More prospective college students are applying to a large number of schools than ever before, according to a study released September 19 by the National Association for College Admission Counseling (NACAC).
A quarter of freshmen who enrolled in college in fall 2010 applied to seven or more schools, NACAC found in its 2011 State of College Admission report. That's an increase from both fall 2008 and fall 2009, when 22 and 23 percent of students applied to at least seven schools, respectively. For fall 2010, 77 percent of students applied to at least three schools.
The increase of applications per student is a trend that is likely being spurred by a variety of factors, and it signals some potential challenges to schools.
"The increase in the number of colleges to which students apply complicates the already difficult task that admission officers have in determining which accepted students will enroll," the NACAC study notes, citing an average decline in yield—the amount of students who received and accepted offers of admission—among universities in the past few years. In 2007, the study notes, universities posted an average yield of 45 percent; for fall 2010, the average dropped to 41 percent.
At Susquehanna University in Pennsylvania, this increase—as well as the uptick in applications for admissions—challenges counselors to investigate students beyond their submitted materials, according to Vice President for Enrollment Management Deb Stieffel. At her school, 4 percent of recent applicants applied to at least 15 schools, she says, but her office can get a better idea of an applicant's fit, intentions, and affinity if the student shows marked interest by visiting campus, for example, or coming in for an interview.
[Discover how visiting campus might save you money on college tuition.]
"The more activities a student has leading up to the application and beyond, the more we can understand if they're a real applicant," she says. "You can't just tell by the application anymore; you have to look deeper."
Students' impulses to apply to a variety of schools are likely spurred in part by economic reasons, Stieffel surmises, and sheer ease. Streamlined forms, such as the Common Application and the Universal Application, allow students to quickly submit applications to a multitude of schools they may—or may not—be interested in ultimately attending.
Though ways to save time on college applications and ways to apply to schools for free can be convenient for students, it may not be a smart idea for those who haven't done thorough research before submitting an application, some counselors say.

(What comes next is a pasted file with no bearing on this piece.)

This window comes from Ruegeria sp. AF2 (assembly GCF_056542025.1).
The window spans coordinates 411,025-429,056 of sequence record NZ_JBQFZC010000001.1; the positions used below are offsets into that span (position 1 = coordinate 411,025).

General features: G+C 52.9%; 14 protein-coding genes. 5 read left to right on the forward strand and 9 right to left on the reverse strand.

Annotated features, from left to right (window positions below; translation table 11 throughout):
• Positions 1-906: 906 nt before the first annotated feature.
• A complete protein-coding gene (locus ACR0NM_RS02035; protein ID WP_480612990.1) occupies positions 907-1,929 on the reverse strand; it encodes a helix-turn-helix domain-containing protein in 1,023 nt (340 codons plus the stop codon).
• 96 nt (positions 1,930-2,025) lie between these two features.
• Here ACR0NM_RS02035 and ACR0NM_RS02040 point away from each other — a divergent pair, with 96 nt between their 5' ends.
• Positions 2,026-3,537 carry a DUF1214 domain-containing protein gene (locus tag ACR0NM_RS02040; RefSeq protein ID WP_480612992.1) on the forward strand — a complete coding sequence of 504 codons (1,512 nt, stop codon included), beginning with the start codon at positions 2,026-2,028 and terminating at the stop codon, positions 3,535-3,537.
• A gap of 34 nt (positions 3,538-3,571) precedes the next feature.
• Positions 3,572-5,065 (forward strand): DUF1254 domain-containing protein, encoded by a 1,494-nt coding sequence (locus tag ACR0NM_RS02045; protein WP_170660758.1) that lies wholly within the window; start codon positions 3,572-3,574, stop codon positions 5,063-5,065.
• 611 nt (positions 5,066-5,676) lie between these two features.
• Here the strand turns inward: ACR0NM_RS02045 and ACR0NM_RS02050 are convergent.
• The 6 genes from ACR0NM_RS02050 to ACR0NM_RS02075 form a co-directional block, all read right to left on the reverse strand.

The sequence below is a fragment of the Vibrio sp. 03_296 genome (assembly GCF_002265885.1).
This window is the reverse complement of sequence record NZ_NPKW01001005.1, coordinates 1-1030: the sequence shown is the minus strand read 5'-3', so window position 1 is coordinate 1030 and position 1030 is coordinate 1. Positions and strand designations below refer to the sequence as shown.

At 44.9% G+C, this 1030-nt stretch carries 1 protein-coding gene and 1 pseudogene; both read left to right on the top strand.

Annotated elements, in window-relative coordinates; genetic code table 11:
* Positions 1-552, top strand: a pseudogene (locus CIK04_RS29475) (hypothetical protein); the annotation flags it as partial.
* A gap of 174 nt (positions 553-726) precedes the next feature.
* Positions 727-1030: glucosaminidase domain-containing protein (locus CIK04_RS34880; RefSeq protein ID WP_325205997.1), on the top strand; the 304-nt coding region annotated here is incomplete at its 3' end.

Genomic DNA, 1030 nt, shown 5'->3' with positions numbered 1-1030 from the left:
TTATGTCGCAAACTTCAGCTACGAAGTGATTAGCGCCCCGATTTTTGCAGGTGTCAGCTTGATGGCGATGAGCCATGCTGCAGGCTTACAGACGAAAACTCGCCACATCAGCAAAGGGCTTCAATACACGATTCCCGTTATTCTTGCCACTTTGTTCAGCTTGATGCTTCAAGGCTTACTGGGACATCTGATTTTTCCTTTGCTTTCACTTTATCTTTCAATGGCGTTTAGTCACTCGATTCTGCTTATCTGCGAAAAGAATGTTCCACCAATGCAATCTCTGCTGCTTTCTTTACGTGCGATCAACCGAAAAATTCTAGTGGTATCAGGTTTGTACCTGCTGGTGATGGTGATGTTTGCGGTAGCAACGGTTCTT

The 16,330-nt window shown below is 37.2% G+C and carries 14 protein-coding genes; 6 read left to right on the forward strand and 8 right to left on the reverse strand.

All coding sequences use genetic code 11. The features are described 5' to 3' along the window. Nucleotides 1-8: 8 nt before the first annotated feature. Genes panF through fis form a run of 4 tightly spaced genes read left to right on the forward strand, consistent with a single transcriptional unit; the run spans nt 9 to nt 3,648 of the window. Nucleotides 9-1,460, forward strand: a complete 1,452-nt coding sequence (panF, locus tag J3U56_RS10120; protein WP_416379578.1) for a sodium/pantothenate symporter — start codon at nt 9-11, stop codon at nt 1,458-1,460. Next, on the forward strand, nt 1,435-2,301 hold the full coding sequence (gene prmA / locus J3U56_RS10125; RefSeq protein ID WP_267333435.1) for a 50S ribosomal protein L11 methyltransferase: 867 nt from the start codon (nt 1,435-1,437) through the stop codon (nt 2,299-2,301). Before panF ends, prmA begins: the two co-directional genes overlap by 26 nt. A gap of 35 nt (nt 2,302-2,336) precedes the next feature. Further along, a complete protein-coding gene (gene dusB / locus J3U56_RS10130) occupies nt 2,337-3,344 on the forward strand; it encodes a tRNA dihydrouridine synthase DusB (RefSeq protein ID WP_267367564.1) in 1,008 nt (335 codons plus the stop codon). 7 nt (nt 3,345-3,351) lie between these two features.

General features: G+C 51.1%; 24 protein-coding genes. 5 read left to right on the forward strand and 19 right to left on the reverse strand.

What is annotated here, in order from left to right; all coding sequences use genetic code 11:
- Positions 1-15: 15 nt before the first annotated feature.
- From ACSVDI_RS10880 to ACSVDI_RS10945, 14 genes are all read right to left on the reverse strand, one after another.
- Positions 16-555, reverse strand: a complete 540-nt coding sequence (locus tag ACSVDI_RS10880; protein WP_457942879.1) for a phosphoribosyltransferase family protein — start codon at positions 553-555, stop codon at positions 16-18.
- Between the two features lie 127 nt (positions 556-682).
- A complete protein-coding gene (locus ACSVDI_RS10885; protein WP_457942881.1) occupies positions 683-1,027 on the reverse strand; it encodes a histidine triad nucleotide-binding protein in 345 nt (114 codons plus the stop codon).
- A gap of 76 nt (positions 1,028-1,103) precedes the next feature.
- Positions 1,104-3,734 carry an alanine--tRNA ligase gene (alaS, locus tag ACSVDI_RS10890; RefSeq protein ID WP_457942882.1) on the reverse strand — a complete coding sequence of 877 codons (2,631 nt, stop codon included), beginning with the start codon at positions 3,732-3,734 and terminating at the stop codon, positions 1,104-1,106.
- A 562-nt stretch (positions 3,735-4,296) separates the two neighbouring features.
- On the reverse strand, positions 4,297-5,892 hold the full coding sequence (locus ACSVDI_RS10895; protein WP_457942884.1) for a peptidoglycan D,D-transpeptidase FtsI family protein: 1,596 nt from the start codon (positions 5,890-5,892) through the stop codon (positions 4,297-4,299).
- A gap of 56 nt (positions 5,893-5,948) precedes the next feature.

Though she's now a senior at Seton Hall University, Cynthia Bell is no stranger to the danger of applying to too many schools. A native of San Diego, Bell applied to 12 colleges, including three in the University of California system—and saw her peers follow a similar track.
"I know a lot of kids that kind of just clicked 'Apply to All' with one link," Bell says. "I think, for some students, it's detrimental because they'll get overwhelmed by choices."
Some students, particularly those who are first-generation applicants, may be applying to too many schools due to a lack of guidance. The average student-to-counselor ratio at public schools was 460:1 in the 2009-2010 school year, the NACAC study cites.
"For a lot of first generation kids, it can be really confusing," Stieffel says. "They don't have parents [with experience] to guide them, and the counselor-to-student ratio might be 400:1. A lot of students end up getting lost in the mix."
Still, schools are making it easier for students to access information by adding social media to the mix. The number of colleges that promote their social networking arms on admissions websites jumped 52 percent in two years, the NACAC study found. Now, 91 percent of schools choose to promote their social networking sites; in 2008, just 39 percent did.
[See how colleges are getting creative on Facebook.]
Offering more in-depth information may help facilitate the application route that counselors often recommend: early research and a whittled down list of potential schools before submitting applications.